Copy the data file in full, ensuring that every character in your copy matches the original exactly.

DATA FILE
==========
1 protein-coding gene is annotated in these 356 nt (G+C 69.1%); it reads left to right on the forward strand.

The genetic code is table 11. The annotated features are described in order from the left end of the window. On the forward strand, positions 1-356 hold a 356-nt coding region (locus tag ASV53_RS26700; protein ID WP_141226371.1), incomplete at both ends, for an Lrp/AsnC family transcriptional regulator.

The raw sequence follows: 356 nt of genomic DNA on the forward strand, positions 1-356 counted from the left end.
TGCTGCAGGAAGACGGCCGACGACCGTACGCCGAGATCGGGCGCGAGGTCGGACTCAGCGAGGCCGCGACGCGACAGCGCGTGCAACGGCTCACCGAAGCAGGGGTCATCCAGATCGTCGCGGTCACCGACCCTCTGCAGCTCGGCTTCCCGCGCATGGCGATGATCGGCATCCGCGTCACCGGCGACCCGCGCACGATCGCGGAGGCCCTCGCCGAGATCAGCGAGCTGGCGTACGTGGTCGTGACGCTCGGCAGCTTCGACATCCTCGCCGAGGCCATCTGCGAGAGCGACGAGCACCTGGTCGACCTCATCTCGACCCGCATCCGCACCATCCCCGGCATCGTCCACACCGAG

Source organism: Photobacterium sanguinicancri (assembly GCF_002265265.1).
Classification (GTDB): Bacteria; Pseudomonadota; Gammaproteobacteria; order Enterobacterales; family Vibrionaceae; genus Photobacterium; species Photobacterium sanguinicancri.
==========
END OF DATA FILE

1 protein-coding gene is annotated in these 356 nt (G+C 69.1%); it reads left to right on the forward strand.

The genetic code is table 11. The annotated features are described in order from the left end of the window. On the forward strand, positions 1-356 hold a 356-nt coding region (locus tag ASV53_RS26700; protein ID WP_141226371.1), incomplete at both ends, for an Lrp/AsnC family transcriptional regulator.

The raw sequence follows: 356 nt of genomic DNA on the forward strand, positions 1-356 counted from the left end.
TGCTGCAGGAAGACGGCCGACGACCGTACGCCGAGATCGGGCGCGAGGTCGGACTCAGCGAGGCCGCGACGCGACAGCGCGTGCAACGGCTCACCGAAGCAGGGGTCATCCAGATCGTCGCGGTCACCGACCCTCTGCAGCTCGGCTTCCCGCGCATGGCGATGATCGGCATCCGCGTCACCGGCGACCCGCGCACGATCGCGGAGGCCCTCGCCGAGATCAGCGAGCTGGCGTACGTGGTCGTGACGCTCGGCAGCTTCGACATCCTCGCCGAGGCCATCTGCGAGAGCGACGAGCACCTGGTCGACCTCATCTCGACCCGCATCCGCACCATCCCCGGCATCGTCCACACCGAG

Source organism: Photobacterium sanguinicancri (assembly GCF_002265265.1).
Classification (GTDB): Bacteria; Pseudomonadota; Gammaproteobacteria; order Enterobacterales; family Vibrionaceae; genus Photobacterium; species Photobacterium sanguinicancri.